Disclaimer: Mom, you probably should not read this.
My 7am Facebook update stated, "Angela is experiencing vampire withdrawal since she has finished reading the Twilight series." No, seriously, I am having withdrawal, and it is only going to worsen as the day creeps along. Bedtime may be possibly excruciating since I no longer have strong, cold Edward Cullen to curl up with at night.
But the funny thing is that several friends have commented that they, too, are addicted to the Twilight series. One of them even commented on my status asking, "Is it Edward's beauty? Is it the rampant sexual tension throughout?" I don't know. But is my life so pathetic that I am now living vicariously through a fictional vegetarian vampire's sex life? It's sad, really, I've even dreamed about Edward recently. Funny, Bella isn't there, though, it's only Edward and me.
Perhaps the bigger issue, however, is how the Twilight books differ from the typical romance fare available at the local bookstore. Twilight, Book One in Stephenie Meyer's series, consists mainly of smoldering looks and gentle caresses between the star-crossed lovers, certainly not the typical describe it-in-excruciating-detail-and-put-it-all-out-there approach of the Harlequin romance. When Edward and Bella finally kissed near the end of Twilight, my toes curled, and then I read the passage again. Even when the couple does finally have sex in Book Four, Breaking Dawn, Meyer does not utilize a lot of graphic description and leaves the details up to the reader's imagination. Honestly, for most of us, imagination usually triumphs over real-life every time.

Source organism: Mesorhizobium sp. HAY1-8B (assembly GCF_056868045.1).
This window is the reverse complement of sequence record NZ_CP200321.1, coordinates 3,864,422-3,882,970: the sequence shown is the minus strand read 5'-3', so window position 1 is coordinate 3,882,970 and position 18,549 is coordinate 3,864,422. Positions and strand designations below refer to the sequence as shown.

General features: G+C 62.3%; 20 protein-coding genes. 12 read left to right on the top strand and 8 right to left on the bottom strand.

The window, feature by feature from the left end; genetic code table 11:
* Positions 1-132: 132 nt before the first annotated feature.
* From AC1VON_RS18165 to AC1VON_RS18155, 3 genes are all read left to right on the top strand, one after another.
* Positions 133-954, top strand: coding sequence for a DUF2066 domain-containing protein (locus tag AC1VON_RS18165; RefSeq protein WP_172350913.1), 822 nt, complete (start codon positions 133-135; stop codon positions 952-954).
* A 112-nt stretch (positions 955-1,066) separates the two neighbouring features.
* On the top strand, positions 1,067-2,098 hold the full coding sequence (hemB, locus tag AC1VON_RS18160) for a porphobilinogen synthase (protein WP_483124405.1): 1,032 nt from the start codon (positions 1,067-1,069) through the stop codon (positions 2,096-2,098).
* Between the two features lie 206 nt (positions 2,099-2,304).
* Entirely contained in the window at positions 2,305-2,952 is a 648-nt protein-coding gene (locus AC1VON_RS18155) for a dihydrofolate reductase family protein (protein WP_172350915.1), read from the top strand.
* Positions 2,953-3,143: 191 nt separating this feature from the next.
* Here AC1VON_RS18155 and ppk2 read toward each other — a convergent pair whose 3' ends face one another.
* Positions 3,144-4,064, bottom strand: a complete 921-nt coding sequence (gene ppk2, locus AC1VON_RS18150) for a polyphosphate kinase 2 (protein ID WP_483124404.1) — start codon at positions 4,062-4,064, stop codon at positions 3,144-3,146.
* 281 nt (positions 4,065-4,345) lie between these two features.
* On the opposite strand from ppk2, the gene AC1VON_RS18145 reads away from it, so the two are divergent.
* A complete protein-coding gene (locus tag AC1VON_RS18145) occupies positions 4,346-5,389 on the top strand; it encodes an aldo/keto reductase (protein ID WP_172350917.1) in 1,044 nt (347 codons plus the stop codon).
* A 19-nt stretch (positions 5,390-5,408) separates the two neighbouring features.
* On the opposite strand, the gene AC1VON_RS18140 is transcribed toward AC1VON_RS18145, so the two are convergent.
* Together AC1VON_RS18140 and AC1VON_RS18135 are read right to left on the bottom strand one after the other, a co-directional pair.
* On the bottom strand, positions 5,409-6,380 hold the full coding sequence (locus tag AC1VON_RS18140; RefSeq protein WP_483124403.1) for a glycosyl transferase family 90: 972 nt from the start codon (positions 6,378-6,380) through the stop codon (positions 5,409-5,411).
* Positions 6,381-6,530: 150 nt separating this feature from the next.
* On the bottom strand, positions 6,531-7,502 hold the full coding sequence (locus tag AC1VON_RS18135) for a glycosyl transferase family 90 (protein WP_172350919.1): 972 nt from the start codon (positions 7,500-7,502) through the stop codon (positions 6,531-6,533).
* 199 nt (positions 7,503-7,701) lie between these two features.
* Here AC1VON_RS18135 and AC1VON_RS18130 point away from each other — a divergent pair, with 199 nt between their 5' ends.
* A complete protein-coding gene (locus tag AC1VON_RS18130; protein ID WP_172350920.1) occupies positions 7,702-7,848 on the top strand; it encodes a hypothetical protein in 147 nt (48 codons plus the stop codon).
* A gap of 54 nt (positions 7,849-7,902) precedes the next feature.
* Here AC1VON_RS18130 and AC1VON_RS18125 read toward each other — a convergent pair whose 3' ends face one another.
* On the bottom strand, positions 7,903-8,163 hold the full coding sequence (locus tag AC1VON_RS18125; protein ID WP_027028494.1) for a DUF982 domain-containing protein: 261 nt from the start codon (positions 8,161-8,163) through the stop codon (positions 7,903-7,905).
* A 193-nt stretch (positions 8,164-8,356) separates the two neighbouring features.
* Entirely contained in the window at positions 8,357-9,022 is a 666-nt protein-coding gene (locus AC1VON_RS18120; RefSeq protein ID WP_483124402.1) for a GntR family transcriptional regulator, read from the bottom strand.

I'm not being a prude here, but perhaps our mothers were right- less may be more. It's all about enhancing the experience. Think about it. Which was better?: The tentative then electrical hand-holding of your first love combined with the is-he-or-is-he-not-going-to-kiss-me feeling, as opposed to kissing a random guy at a party while still holding a beer in one hand; The slow build and foreplay that comes with an actual relationship vs. the wham-bam-thank-you-ma'am approach to sex. Just saying, maybe there is something to the waiting.
Our culture doesn't tell us that anymore, though. We hear (and since I have a tween daughter this absolutely terrifies me), "Do what you want. It's great. Have a good time. No strings attached. Don't worry about it." But there are strings attached, emotional strings. We forget to tell our children that you lose a little bit of yourself every time you put yourself in a vulnerable position with another person. How many of us have had to avoid someone on the quad after making a poor decision with them several nights previously? Once you literally put it all out there, you can't take it back. That's all, I'm saying.
Think about it. Our search for sexual liberation and allowing anything and everything to be shown and seen may actually deprive us of a heightened sensory experience. Everyone wants better sex. Perhaps the slow build approach is the way to achieve it.
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